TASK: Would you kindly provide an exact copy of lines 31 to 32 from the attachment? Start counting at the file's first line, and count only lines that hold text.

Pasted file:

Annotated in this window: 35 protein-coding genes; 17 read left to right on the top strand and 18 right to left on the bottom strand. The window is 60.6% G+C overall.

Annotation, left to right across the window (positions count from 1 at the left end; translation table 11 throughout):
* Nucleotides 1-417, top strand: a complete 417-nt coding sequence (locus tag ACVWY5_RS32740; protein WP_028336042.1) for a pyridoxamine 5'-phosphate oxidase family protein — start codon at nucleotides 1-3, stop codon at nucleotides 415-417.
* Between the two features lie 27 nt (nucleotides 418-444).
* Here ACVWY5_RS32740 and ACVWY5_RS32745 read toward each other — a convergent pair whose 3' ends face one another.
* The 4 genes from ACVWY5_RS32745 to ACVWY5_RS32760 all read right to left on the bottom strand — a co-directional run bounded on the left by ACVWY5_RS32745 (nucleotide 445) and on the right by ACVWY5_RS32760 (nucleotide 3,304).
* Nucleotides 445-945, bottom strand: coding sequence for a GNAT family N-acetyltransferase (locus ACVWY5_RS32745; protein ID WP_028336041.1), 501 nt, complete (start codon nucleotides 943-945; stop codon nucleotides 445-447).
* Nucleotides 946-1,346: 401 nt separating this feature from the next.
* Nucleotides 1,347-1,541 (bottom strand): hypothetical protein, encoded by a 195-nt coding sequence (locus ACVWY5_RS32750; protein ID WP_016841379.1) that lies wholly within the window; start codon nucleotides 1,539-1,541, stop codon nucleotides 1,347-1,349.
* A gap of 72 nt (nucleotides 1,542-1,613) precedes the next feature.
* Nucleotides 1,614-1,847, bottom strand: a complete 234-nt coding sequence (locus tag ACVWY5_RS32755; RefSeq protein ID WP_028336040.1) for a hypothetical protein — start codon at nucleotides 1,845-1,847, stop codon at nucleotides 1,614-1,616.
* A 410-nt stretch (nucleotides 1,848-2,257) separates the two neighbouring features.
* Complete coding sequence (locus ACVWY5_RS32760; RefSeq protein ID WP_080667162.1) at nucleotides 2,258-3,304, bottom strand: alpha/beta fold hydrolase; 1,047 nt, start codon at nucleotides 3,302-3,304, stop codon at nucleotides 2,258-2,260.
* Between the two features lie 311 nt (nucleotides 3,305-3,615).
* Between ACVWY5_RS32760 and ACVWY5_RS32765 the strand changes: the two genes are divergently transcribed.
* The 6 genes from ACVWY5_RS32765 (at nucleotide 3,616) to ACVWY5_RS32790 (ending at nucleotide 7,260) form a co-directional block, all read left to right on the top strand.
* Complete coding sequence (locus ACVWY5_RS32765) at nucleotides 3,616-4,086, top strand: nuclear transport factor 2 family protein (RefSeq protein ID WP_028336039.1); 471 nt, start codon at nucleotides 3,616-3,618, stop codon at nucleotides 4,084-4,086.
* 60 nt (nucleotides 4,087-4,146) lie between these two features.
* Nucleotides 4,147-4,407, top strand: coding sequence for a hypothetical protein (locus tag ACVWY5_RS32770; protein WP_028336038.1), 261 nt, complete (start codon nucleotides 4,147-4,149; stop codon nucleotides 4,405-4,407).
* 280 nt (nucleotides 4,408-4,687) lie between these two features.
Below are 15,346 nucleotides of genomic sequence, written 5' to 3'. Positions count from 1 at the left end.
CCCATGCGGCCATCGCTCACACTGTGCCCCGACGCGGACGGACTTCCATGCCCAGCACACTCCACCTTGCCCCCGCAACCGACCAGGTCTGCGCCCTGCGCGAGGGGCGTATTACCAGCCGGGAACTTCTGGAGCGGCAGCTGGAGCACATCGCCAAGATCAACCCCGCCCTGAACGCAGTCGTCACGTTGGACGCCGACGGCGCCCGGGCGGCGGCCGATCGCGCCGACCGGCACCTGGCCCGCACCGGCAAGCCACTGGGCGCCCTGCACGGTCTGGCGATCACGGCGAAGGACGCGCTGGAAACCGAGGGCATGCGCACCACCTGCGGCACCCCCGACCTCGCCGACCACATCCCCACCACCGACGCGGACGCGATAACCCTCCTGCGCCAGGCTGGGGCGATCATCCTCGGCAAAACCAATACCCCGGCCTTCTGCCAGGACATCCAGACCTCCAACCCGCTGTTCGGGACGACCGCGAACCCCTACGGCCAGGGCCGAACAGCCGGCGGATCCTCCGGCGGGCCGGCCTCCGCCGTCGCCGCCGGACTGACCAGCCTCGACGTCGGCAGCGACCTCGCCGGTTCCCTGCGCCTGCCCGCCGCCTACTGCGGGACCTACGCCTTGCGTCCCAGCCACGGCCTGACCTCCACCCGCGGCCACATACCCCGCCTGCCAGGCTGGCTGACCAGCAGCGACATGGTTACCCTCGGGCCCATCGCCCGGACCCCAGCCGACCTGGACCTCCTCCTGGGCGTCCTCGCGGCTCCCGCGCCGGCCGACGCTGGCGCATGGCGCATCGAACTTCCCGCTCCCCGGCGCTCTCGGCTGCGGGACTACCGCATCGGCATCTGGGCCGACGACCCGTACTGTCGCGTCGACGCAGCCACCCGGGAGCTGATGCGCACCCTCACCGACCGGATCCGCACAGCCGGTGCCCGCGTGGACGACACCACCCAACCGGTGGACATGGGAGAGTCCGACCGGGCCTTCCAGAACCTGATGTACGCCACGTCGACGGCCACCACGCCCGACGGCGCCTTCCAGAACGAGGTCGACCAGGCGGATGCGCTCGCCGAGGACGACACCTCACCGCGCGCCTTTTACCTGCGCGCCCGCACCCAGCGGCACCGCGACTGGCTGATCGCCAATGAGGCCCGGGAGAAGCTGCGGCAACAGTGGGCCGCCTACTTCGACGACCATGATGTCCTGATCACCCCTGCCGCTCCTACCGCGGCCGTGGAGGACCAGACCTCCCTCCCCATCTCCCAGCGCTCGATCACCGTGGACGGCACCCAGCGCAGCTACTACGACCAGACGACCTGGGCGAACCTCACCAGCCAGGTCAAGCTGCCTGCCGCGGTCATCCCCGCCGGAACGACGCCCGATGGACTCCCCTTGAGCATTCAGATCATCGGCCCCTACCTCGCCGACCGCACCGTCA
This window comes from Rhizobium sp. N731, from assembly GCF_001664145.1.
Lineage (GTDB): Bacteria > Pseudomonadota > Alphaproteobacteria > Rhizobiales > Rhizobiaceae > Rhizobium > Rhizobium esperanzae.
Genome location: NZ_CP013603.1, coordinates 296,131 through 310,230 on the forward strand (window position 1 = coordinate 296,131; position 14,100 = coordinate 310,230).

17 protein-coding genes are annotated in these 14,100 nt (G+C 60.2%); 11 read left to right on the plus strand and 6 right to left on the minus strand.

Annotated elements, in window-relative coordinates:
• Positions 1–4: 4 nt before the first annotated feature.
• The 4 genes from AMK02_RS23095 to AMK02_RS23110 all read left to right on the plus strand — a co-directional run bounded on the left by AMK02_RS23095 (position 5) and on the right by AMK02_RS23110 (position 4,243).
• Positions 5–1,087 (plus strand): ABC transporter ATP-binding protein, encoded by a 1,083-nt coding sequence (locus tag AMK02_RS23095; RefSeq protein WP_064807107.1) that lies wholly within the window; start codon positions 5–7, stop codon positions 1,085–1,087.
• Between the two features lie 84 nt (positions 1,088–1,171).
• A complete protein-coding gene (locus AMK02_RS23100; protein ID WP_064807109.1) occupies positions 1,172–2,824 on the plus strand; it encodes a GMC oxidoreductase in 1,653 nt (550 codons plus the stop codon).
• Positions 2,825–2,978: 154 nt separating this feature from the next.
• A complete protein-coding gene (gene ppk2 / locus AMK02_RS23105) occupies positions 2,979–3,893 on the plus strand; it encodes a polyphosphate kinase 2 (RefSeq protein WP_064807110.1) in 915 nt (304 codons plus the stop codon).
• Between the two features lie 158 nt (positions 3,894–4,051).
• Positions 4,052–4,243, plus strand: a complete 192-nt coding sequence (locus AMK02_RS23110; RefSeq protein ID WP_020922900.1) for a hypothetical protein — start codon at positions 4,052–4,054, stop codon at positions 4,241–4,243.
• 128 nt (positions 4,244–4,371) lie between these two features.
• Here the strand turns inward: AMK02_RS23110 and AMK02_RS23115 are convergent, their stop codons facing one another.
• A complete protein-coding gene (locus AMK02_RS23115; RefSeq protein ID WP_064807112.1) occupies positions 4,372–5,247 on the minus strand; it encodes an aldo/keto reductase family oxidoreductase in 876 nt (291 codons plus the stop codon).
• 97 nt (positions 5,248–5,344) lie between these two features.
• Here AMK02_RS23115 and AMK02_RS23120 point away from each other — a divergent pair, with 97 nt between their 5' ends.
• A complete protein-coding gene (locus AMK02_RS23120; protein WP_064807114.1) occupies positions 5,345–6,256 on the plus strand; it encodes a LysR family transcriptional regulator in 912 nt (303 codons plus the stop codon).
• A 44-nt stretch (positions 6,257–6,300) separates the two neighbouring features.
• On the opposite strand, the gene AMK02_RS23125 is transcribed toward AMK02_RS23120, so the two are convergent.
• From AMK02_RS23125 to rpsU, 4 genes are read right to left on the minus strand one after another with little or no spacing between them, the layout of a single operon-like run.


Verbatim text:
• Between the two features lie 84 nt (positions 1,088–1,171).
• A complete protein-coding gene (locus AMK02_RS23100; protein ID WP_064807109.1) occupies positions 1,172–2,824 on the plus strand; it encodes a GMC oxidoreductase in 1,653 nt (550 codons plus the stop codon).